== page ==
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* = Presenting author

P592. A phase 1, double-blind placebo-controlled single-dose study to determine the immune response to systemic and mucosal antigenic challenge in the presence of vedolizumab

T. Wyant1, T. Leach1, S. Sankoh1, Y. Wang1, J. Paolino2, B. Feagan3, A. Parikh4, 1Millennium Pharmaceuticals, Inc., Cambridge, United States, 2University of Massachusetts Medical School, Worcester, United States, 3Robarts Research Institute, University of Western Ontario, London, Canada, 4Takeda Pharmaceuticals, Inc., Chicago, United States


Vedolizumab (VDZ) is a humanised monoclonal immunoglobulin G antagonist of α4β7 integrin that mediates lymphocyte trafficking to the gastrointestinal tract. VDZ recently completed phase 3 trials in ulcerative colitis and Crohn's disease. To test the hypothesis that VDZ has gut-selective, anti-inflammatory activity without generalised immunosuppression, we assessed immune responses to oral and parenteral vaccines.


127 healthy subjects were randomised 1:1 to receive placebo (PLA) or VDZ 750 mg intravenously. Subjects with history or laboratory evidence of infection/vaccination to hepatitis B virus (HBV) or cholera were excluded. 4 days after receiving VDZ or PLA, subjects received intramuscular recombinant hepatitis vaccine (HBVAXPRO: days 4, 32, and 60) and inactivated oral cholera vaccine (DUKORAL: days 4 and 18). Vaccine responses were assessed through day 74 and safety through day 127. Primary and secondary endpoints were HBV and cholera seroconversion rates, respectively. Seroconversion was defined as anti-hepatitis B surface antibody (HBsAb) >10 IU/L and detectable anti-cholera toxin antibody (Ab). The noninferiority study had 81% and 71% power to detect a 15% decrease in HBV and cholera responses (respectively) using a 1-sided α of 0.05 and a 90% evaluability rate.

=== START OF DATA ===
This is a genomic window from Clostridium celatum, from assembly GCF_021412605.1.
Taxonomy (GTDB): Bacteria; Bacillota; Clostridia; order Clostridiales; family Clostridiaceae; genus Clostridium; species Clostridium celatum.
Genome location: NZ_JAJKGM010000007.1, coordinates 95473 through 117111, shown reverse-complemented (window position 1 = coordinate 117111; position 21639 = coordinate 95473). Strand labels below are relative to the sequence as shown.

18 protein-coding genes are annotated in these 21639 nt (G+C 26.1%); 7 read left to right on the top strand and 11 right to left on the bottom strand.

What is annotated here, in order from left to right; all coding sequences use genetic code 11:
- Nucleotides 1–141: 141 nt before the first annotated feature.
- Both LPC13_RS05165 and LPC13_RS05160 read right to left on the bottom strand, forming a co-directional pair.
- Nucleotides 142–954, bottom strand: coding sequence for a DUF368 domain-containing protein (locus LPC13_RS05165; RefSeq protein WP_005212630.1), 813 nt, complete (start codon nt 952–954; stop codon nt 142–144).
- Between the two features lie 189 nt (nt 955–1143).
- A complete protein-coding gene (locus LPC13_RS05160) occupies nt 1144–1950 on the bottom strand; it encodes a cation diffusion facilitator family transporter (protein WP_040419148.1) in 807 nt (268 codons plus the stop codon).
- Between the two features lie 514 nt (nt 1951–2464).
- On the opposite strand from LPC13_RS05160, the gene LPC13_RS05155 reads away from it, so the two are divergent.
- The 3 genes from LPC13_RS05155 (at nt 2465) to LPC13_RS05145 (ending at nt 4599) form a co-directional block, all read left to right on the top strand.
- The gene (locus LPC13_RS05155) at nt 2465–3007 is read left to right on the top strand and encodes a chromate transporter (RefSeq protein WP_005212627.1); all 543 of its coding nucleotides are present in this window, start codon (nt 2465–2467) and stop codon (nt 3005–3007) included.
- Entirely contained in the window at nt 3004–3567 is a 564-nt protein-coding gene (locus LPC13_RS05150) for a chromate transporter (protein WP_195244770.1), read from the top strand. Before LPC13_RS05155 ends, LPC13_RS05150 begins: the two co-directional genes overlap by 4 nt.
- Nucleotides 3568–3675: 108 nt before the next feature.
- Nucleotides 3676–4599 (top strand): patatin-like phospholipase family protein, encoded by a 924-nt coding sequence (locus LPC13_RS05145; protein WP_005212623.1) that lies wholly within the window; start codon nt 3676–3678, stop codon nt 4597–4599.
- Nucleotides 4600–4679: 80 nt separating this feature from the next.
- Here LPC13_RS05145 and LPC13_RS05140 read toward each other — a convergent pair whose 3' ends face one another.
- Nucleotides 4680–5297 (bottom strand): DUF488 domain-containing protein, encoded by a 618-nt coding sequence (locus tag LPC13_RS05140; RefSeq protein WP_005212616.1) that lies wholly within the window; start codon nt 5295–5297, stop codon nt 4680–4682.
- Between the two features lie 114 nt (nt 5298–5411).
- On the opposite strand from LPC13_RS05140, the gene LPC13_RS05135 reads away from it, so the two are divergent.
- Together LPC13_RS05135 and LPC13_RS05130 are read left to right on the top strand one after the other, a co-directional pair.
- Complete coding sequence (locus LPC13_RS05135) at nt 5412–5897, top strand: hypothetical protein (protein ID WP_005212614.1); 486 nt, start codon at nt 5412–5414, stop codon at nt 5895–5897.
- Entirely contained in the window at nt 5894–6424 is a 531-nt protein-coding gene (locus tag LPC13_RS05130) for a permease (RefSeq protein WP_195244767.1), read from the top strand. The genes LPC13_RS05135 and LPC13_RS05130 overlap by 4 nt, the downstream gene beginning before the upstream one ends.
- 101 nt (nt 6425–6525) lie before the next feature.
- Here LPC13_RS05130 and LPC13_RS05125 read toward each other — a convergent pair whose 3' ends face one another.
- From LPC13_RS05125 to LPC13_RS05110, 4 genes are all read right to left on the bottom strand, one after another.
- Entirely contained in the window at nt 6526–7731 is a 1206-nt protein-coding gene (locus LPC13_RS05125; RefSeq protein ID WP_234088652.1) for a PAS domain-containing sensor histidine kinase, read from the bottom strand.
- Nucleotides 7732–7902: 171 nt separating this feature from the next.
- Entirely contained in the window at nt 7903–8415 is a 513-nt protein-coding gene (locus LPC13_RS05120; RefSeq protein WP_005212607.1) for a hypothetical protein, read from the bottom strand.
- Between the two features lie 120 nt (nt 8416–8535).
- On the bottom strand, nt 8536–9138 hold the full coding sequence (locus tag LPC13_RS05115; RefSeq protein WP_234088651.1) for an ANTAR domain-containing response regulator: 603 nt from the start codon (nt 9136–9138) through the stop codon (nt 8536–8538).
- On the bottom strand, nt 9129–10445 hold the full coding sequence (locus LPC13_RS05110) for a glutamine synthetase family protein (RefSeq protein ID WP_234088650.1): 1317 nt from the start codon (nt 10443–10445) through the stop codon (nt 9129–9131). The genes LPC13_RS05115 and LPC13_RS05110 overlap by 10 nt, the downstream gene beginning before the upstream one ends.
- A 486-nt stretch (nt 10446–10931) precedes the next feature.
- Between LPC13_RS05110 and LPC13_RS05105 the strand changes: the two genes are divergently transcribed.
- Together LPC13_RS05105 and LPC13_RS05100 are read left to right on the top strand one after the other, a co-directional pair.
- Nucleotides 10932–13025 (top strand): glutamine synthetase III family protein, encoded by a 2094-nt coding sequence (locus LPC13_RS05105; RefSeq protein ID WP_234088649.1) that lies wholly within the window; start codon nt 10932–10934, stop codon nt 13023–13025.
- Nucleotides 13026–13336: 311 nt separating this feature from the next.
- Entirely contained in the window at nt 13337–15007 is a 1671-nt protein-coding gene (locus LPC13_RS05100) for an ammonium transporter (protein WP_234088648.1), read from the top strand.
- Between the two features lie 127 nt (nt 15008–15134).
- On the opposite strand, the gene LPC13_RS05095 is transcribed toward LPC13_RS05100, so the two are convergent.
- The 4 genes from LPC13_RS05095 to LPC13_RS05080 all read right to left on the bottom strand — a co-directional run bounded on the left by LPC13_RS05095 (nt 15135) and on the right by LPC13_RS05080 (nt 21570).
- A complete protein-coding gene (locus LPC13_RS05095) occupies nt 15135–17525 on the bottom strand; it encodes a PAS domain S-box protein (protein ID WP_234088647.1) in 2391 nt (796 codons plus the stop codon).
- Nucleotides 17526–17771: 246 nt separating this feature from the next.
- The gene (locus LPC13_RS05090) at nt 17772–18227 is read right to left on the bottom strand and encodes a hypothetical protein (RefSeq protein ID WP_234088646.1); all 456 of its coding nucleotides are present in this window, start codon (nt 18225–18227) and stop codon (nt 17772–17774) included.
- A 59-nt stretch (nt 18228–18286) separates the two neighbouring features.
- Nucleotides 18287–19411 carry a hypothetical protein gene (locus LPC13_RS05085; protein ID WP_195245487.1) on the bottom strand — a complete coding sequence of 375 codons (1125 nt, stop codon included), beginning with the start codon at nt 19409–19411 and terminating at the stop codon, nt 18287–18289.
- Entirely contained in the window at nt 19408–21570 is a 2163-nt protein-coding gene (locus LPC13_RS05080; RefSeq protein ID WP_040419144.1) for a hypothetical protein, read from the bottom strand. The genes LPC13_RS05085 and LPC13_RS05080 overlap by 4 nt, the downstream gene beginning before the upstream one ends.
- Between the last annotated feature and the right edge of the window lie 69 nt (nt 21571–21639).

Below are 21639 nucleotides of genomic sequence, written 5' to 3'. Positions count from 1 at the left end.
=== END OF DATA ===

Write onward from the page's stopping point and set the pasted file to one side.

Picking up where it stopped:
In the intent-to-treat population, VDZ had no effect on HBV seroconversion rates or geometric mean serum concentrations of anti-HBsAb over time.

Although not crossing the noninferiority margin of 15%, VDZ was associated with numerically lower seroconversion rates to oral cholera vaccine and substantially decreased geometric mean concentrations of anti-cholera toxin Ab over time. Day 74 serum VDZ concentrations were 20.4 µg/mL; sufficient to saturate the target on peripheral blood lymphocytes. Adverse events (AEs) were reported by 50 (79%) of PLA and 41 (64%) of VDZ subjects. Individual AE rates were similar between treatment groups. 1 subject developed anti-VDZ Ab but did not manifest any hypersensitivity AEs.


These data support a gut-selective mechanism of VDZ in that it does not affect the ability of the immune system to mount a primary systemic immune response to a T-cell-dependent antigen, but may reduce response to mucosal challenge.